IceCube detects first high-energy neutrinos from the cosmos
World’s largest particle detector opens up a new branch of astronomy
Within the eternal ice of Antarctica, scientists have observed the first solid evidence for high-energy neutrinos coming from cosmic accelerators beyond our own solar system. Between May 2010 and May 2012 the IceCube detector at the South Pole captured a total of 28 neutrinos with energies greater than 30 teraelectronvolts (TeV). Two of the neutrinos had an energy of more than 1,000 TeV — that’s more than the kinetic energy of a fly in flight — compressed into a single elementary particle. The international IceCube collaboration, in which DESY is the second-largest partner after the University of Wisconsin-Madison, now presents these observations in the current cover story of the scientific journal Science.
“This is the first indication of very high-energy neutrinos coming from outside our solar system,” says Francis Halzen, principal investigator of IceCube and the Hilldale and Gregory Breit Distinguished Professor of Physics at the University of Wisconsin-Madison. Neutrinos are elementary particles that have almost no mass and interact extremely seldom with other particles. They are unique messengers of the highest-energy events in the universe, because in contrast to light they can easily escape from extremely dense environments — such as the core of a supernova explosion or the interior of cosmic particle accelerators.
For example, neutrinos from the famous supernova 1987A reached the Earth approximately three hours before the flash of light, which first had to make its way out of the supernova. “However, the neutrinos that have now been detected by IceCube have energies that are millions of times higher than those coming from supernova 1987A,” emphasizes the head of the neutrino astronomy group at DESY in Zeuthen near Berlin, Dr. Markus Ackermann.
The advantage of the neutrinos as cosmic messengers is also a disadvantage. That’s because they fly through matter so easily that countless neutrinos penetrate the earth every second without leaving any trace. Very seldom does a neutrino collide with another particle. Gigantic detectors are needed in order to enable researchers to occasionally observe such a neutrino event. IceCube, the largest particle detector in the world, encompasses a whole cubic kilometre of the eternal ice of the Antarctic. Inside IceCube, a total of 5,160 sensitive detectors hang from 86 steel cables. These detectors, which are known as optical modules, are sensitive to the weak flashes of light that are generated by a neutrino collision. After a construction period of seven years, the gigantic detector was fully operational at the end of 2010.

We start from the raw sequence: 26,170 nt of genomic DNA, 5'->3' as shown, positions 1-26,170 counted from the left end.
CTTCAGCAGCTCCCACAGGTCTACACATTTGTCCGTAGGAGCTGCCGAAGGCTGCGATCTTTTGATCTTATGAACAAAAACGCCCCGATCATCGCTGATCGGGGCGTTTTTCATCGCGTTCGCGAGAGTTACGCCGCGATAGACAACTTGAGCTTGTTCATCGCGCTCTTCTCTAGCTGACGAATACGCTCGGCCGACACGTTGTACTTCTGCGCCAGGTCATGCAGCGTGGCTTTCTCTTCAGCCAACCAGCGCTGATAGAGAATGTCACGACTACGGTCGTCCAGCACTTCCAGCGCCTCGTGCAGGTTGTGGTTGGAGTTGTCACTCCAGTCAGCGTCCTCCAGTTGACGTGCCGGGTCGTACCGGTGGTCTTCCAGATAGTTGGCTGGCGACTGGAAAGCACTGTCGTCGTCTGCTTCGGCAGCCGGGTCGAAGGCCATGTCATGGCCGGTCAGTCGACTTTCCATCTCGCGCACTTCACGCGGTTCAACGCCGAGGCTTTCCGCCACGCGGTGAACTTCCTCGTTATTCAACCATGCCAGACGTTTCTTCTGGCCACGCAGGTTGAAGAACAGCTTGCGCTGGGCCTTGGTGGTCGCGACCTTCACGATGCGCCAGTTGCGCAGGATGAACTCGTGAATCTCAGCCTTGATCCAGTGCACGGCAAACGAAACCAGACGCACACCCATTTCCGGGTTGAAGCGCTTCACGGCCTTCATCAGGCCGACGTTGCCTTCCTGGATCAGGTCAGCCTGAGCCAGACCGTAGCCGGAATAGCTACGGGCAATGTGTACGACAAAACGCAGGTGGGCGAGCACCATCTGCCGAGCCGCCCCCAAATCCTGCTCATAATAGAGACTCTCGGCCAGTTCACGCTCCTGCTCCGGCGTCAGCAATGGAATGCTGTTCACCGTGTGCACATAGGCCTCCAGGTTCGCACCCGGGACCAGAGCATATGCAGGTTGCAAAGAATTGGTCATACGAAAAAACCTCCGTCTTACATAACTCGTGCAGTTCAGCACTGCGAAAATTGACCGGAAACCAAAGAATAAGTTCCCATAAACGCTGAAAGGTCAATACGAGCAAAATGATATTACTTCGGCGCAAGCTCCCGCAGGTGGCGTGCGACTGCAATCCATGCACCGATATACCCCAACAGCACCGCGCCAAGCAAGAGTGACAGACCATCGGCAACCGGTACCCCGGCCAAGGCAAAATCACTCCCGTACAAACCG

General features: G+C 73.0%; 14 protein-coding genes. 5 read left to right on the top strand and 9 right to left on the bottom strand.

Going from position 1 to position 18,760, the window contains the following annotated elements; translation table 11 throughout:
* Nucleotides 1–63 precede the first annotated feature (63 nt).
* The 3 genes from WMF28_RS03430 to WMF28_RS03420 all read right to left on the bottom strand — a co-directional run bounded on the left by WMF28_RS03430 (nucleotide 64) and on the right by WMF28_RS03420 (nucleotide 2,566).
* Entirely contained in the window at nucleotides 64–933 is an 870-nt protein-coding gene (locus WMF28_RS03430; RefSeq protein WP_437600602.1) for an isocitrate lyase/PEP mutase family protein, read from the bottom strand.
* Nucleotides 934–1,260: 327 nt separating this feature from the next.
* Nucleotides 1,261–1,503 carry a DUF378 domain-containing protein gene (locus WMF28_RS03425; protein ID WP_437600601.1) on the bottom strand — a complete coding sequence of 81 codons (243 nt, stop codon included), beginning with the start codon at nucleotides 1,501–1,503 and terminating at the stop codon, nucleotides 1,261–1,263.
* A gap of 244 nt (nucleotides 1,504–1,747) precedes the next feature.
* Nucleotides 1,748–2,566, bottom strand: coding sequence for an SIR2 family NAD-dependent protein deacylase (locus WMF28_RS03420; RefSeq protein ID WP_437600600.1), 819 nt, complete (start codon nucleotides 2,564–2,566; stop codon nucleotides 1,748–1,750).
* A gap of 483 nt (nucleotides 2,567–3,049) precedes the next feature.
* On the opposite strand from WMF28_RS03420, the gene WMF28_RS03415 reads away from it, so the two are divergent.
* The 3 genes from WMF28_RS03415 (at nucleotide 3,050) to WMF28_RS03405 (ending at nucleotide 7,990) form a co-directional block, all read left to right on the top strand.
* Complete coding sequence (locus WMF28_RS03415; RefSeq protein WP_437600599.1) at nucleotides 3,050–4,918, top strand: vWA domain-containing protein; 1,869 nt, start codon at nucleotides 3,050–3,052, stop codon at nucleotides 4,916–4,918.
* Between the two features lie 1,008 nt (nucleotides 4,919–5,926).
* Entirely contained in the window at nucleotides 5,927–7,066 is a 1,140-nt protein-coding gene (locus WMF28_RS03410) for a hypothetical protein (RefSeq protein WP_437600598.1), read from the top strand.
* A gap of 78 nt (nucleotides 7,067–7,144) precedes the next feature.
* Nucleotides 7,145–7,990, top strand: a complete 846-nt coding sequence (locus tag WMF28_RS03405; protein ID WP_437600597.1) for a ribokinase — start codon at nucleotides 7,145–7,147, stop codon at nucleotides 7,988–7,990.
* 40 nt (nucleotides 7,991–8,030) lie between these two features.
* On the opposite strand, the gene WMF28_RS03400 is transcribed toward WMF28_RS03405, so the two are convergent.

The first hints of extra-terrestrial high-energy neutrinos came with the unexpected discovery in April 2012 of two detector events above 1000 TeV. The IceCube scientists nicknamed these two rare events “Ernie” and “Bert”. An analysis of those events was reported in the scientific journal Physical Review Letters. An intensified search, the results of which are presented now, turned up 26 additional events beyond 30 teraelectronvolts, exceeding the results expected for neutrinos produced in the earth’s atmosphere.
“Perhaps, we are currently experiencing the birth of neutrino astronomy,” says Ackermann. The analysis did not find any statistically significant clustering of the 28 events either in time or space - the number of events is too small. “We are now working hard on improving the significance of our observation, and on understanding what this signal means and where it comes from”, says collaboration spokesperson Professor Olga Botner of Uppsala University (Sweden). With an increase in the number of events the scientists hope to identify sources of high energy neutrinos in the cosmos.
The international IceCube team consists of 260 scientists from eleven countries. “The success of IceCube builds on the efforts of hundreds of people around the world,” emphasizes Botner. In Germany, apart from DESY nine universities participate in the collaboration: the Technical University of Aachen, the Humboldt University Berlin, the University of Bochum, the University of Bonn, the Technical University of Dortmund, the University of Erlangen-Nürnberg, the University of Mainz, the Technical University of Munich and the University of Wuppertal. Apart from a quarter of the optical modules, the German participants contributed a significant part of the receiver electronics on the ice surface. The German share of about 20 million Euro was funded by the Federal Ministry of Education and Research, the Helmholtz Association, the German Research Foundation, and by the budgets of the participating universities.
“Evidence for High-Energy Extraterrestrial Neutrinos at the IceCube Detector”; The IceCube Collaboration; Science, 2013; DOI: 10.1126/science.1242856
The IceCube pages of the DESY astroparticle division.
The head of DESYs neutrino astronomy group, Markus Ackermann, explains the goals of IceCube in a new episode of the Omega Tau Podcast.